Sunday, June 14, 2015


R E M I N D E R S —

Happy Birthday Annette Noland!


Father's Day is a celebration honoring  
fathers and celebrating fatherhood, 
paternal bonds, and the influence of 
fathers in society. Many countries 
celebrate it the third Sunday of June, 
though it is also celebrated widely on 
other days by many other countries. 
A Father's Day celebration was held in 
Spokane, Washington, at the YMCA by 
Sonora Smart Dodd on June 19, 1910. 
Her father, a Civil War veteran, William 
Jackson Smart, was a single parent 
who raised his six children there.
Americans resisted the holiday for its 
first few decades, viewing it as nothing 
more than an attempt by merchants to 
replicate the commercial success of 
Mother's Day.      
In 1966, President Lyndon B. Johnson 
issued a presidential proclamation 
honoring fathers, designating the third 
Sunday in June as Father's Day. 
He woke up and rebuked the wind, and
said to the sea, "Peace! Be still!" Then
the wind ceased, and there was a dead
calm. He said to them, "Why are you
afraid? Have you still no faith?" And
they were filled with great awe and said
to one another, "Who then is this, that
even the wind and the sea obey him?"
(Mark 4:39-4:41, NRSV)
1 SAMUEL 17:1-23, 32-49
The shepherd, David, uses implements
of his trade and the power of the Lord 

to defeat the giant warrior, Goliath.
"The Lord does not save by sword and
spear" (verse 47).      

1-3 The Philistines drew up their troops
for battle. They deployed them at Socoh
in Judah, and set up camp between
Socoh and Azekah at Ephes Dammim.     

Saul and the Israelites came together,
camped at Oak Valley, and spread out
their troops in battle readiness for the
Philistines. The Philistines were on one
hill, the Israelites on the opposing hill,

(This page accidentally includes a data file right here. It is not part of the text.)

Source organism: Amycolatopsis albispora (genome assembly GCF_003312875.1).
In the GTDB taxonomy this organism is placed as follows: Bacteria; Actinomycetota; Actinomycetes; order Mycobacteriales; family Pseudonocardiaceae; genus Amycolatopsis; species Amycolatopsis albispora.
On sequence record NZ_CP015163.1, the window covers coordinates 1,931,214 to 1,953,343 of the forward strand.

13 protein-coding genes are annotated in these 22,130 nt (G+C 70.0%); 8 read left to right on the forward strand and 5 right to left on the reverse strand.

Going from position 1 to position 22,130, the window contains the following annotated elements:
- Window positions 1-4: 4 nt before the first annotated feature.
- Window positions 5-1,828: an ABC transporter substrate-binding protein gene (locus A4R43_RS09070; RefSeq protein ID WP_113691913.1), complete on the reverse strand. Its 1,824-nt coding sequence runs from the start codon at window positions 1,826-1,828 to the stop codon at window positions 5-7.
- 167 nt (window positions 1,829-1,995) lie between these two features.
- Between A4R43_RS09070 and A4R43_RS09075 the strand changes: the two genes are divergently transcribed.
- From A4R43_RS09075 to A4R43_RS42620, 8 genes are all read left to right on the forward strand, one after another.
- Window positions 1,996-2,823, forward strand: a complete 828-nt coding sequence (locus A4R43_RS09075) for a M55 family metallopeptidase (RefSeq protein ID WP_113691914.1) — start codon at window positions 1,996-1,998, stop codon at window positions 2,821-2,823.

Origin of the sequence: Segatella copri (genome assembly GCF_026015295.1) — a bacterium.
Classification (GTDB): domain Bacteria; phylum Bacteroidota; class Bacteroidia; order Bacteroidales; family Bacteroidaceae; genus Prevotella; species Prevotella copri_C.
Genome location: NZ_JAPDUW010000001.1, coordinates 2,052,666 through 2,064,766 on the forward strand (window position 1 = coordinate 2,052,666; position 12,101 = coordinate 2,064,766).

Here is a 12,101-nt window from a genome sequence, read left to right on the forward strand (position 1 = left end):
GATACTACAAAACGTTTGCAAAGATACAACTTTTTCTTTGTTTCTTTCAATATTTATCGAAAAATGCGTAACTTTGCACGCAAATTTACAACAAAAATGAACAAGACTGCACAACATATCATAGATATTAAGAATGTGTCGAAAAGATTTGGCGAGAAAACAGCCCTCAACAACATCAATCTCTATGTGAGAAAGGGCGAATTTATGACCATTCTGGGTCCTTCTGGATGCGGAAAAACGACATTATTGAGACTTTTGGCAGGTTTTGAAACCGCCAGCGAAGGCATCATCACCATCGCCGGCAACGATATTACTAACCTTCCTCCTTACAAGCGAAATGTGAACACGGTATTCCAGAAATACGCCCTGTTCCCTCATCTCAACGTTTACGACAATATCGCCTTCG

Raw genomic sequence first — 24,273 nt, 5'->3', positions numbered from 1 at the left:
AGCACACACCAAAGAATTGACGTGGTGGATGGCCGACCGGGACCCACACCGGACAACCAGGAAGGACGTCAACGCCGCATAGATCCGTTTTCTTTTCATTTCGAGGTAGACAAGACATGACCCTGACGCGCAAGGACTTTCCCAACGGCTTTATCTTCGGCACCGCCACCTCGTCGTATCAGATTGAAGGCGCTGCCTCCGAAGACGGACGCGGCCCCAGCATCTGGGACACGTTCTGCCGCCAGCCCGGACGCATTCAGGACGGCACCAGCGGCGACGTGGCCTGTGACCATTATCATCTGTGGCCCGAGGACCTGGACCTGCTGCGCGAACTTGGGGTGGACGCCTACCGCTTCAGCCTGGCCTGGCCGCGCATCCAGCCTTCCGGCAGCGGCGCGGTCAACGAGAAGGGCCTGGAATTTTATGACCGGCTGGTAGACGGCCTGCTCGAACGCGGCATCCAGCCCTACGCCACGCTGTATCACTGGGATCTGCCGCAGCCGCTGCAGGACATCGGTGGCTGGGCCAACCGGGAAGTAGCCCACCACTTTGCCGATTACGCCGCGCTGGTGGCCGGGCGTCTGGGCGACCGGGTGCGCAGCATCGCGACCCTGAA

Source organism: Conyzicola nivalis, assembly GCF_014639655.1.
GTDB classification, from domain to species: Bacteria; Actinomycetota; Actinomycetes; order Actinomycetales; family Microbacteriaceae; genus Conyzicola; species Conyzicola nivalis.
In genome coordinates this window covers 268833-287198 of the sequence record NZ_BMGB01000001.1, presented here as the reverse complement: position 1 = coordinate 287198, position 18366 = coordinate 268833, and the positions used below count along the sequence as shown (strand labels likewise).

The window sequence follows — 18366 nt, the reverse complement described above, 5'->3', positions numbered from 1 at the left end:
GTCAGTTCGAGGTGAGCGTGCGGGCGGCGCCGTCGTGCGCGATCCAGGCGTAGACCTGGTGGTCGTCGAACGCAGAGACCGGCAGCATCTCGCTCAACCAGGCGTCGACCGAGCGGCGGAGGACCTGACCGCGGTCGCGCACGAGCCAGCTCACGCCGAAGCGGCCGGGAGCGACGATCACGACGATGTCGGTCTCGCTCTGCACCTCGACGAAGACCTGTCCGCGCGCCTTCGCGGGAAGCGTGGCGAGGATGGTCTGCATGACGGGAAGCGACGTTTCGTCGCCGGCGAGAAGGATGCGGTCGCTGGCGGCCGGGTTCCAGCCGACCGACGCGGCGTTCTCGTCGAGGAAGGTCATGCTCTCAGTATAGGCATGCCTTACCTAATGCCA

with the valley between them.       

4-7 A giant nearly ten feet tall stepped
out from the Philistine line into the open,
Goliath from Gath. He had a bronze
helmet on his head and was dressed in
armor, 126 pounds of it! He wore bronze
shin guards and carried a bronze sword.
 His spear was like a fence rail—the
spear tip alone weighed over fifteen
pounds. His shield bearer walked ahead
of him.
8-10 Goliath stood there and called out
to the Israelite troops, “Why bother
using your whole army? Am I not
Philistine enough for you? And you’re
all committed to Saul, aren’t you? So
pick your best fighter, pit him against
me. If he gets the upper hand and kills
me, the Philistines will all become your
slaves. But if I get the upper hand and
kill him, you’ll all become our slaves and
serve us. I challenge the troops of Israel
this day. Give me a man. Let us fight it
out together!”

11 When Saul and his troops heard the
Philistine’s challenge, they were terrified
and lost all hope.

12-15  Enter David. He was the son of
Jesse the Ephrathite from Bethlehem in
Judah. Jesse, the father of eight sons,
was himself too old to join Saul’s army.
Jesse’s three oldest sons had followed
Saul to war. The names of the three
sons who had joined up with Saul were
Eliab, the firstborn; next, Abinadab; and
third, Shammah.    David was the
youngest son. While his three oldest
brothers went to war with Saul, David
went back and forth from attending to
Saul to tending his father’s sheep in

16 Each morning and evening for forty
days, Goliath took his stand and made
his speech.

17-19 One day, Jesse told David his son,
“Take this sack of cracked wheat and
these ten loaves of bread and run them
down to your brothers in the camp. And
take these ten wedges of cheese to the
captain of their division. Check in on
your brothers to see whether they are
getting along all right, and let me know
how they’re doing—Saul and your
brothers, and all the Israelites in their
war with the Philistines in Oak Valley.”

20-23 David was up at the crack of dawn
and, having arranged for someone to
tend his flock, took the food and was on
his way just as Jesse had directed him.
He arrived at the camp just as the army
was moving into battle formation,
shouting the war cry. Israel and the
Philistines moved into position, facing
each other, battle-ready.

David left his bundles of food in the care 
of a sentry, ran to the troops who were 
deployed, and greeted his brothers.         
While they were talking together, the 
Philistine champion, Goliath of Gath, 
stepped out from the front lines of the 
Philistines, and gave his usual challenge.